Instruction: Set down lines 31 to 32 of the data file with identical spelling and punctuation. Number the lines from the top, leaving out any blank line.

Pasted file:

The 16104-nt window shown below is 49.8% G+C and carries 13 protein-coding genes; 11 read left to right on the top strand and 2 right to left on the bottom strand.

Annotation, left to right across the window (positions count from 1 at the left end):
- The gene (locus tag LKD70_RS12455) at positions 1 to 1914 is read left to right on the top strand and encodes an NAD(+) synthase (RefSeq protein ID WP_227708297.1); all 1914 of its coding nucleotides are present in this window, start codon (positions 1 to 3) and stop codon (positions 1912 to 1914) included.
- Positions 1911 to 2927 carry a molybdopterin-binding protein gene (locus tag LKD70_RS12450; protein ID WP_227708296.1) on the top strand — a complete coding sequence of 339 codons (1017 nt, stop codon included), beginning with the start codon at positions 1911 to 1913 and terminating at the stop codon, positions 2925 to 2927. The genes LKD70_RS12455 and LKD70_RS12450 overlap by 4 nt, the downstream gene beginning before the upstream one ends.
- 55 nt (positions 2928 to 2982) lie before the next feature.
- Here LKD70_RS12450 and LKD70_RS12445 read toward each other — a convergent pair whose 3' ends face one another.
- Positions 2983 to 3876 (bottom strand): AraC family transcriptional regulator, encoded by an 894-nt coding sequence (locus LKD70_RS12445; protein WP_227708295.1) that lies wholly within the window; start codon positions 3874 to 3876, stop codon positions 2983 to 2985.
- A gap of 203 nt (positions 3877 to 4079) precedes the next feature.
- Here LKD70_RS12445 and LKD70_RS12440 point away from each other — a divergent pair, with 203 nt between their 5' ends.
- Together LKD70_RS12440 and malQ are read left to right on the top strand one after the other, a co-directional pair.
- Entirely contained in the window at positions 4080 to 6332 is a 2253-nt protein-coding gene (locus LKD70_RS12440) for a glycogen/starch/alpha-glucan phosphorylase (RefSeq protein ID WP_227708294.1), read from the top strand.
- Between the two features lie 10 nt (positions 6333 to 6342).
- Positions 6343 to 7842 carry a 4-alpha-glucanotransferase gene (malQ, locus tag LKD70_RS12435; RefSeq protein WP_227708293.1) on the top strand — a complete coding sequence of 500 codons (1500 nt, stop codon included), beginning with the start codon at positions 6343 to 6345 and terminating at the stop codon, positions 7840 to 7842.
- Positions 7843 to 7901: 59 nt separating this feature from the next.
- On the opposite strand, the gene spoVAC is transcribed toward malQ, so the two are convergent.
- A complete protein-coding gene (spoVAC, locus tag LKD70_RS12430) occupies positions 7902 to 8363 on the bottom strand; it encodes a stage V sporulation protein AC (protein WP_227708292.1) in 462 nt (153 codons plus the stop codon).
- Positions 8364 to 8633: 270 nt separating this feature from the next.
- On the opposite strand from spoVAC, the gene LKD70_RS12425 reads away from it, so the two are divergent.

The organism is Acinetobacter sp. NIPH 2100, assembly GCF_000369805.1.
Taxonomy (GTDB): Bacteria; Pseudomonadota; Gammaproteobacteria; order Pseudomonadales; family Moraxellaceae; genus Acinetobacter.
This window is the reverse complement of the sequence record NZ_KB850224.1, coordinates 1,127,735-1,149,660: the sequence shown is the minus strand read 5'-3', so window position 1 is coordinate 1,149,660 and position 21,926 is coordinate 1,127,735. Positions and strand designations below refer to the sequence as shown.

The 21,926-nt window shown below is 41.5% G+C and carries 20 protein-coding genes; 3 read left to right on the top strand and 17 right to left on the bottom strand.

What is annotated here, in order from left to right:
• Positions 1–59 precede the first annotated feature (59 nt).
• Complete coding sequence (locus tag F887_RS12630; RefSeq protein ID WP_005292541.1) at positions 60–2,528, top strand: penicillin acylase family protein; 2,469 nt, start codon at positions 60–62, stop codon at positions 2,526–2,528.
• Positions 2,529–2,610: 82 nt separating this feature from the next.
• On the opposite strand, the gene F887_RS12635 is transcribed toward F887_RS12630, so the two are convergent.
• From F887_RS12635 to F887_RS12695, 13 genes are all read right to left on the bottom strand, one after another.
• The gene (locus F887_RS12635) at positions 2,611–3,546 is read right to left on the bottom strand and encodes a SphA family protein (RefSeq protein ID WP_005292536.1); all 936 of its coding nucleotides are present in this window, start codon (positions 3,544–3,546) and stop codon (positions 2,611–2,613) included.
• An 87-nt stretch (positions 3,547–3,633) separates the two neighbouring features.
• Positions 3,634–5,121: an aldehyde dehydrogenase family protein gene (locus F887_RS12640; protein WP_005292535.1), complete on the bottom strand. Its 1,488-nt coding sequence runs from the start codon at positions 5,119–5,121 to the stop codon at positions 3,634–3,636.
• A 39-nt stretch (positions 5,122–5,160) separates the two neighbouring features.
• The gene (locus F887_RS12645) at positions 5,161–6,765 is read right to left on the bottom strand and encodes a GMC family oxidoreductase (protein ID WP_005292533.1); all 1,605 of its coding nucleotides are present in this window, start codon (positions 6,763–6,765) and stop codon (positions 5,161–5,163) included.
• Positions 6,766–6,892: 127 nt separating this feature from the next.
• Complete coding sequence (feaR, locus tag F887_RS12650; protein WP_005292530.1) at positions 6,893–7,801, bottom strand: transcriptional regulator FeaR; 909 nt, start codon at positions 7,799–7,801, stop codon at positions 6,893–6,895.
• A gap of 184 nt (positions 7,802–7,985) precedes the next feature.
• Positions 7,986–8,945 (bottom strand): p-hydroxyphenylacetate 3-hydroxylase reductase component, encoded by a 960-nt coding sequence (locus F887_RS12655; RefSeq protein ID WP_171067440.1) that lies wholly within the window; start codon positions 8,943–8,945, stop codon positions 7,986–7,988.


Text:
• Positions 3,634–5,121: an aldehyde dehydrogenase family protein gene (locus F887_RS12640; protein WP_005292535.1), complete on the bottom strand. Its 1,488-nt coding sequence runs from the start codon at positions 5,119–5,121 to the stop codon at positions 3,634–3,636.
• A 39-nt stretch (positions 5,122–5,160) separates the two neighbouring features.